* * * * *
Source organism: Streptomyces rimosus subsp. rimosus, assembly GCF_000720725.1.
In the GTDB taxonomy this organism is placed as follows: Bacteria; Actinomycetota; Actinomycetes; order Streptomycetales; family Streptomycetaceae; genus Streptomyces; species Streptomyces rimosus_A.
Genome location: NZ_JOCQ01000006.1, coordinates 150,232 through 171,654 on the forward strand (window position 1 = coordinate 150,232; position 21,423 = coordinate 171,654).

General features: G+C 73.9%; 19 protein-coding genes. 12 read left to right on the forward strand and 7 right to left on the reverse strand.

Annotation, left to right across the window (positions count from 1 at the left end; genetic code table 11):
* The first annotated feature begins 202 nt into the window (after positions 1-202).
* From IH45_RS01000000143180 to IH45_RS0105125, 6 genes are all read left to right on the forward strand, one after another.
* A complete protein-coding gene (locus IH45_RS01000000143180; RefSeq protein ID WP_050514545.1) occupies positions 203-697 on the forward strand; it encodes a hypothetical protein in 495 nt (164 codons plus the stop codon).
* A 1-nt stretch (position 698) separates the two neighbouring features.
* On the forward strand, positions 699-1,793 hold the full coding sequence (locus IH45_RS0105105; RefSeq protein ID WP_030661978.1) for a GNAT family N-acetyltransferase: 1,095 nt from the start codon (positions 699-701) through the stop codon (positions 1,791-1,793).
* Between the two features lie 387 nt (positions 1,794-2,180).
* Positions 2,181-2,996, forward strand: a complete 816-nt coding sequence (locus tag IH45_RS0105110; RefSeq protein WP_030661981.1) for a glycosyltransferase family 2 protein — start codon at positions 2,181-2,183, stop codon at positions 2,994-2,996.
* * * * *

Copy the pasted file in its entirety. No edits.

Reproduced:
Source organism: Streptomyces rimosus subsp. rimosus, assembly GCF_000720725.1.
In the GTDB taxonomy this organism is placed as follows: Bacteria; Actinomycetota; Actinomycetes; order Streptomycetales; family Streptomycetaceae; genus Streptomyces; species Streptomyces rimosus_A.
Genome location: NZ_JOCQ01000006.1, coordinates 150,232 through 171,654 on the forward strand (window position 1 = coordinate 150,232; position 21,423 = coordinate 171,654).

General features: G+C 73.9%; 19 protein-coding genes. 12 read left to right on the forward strand and 7 right to left on the reverse strand.

Annotation, left to right across the window (positions count from 1 at the left end; genetic code table 11):
* The first annotated feature begins 202 nt into the window (after positions 1-202).
* From IH45_RS01000000143180 to IH45_RS0105125, 6 genes are all read left to right on the forward strand, one after another.
* A complete protein-coding gene (locus IH45_RS01000000143180; RefSeq protein ID WP_050514545.1) occupies positions 203-697 on the forward strand; it encodes a hypothetical protein in 495 nt (164 codons plus the stop codon).
* A 1-nt stretch (position 698) separates the two neighbouring features.
* On the forward strand, positions 699-1,793 hold the full coding sequence (locus IH45_RS0105105; RefSeq protein ID WP_030661978.1) for a GNAT family N-acetyltransferase: 1,095 nt from the start codon (positions 699-701) through the stop codon (positions 1,791-1,793).
* Between the two features lie 387 nt (positions 1,794-2,180).
* Positions 2,181-2,996, forward strand: a complete 816-nt coding sequence (locus tag IH45_RS0105110; RefSeq protein WP_030661981.1) for a glycosyltransferase family 2 protein — start codon at positions 2,181-2,183, stop codon at positions 2,994-2,996.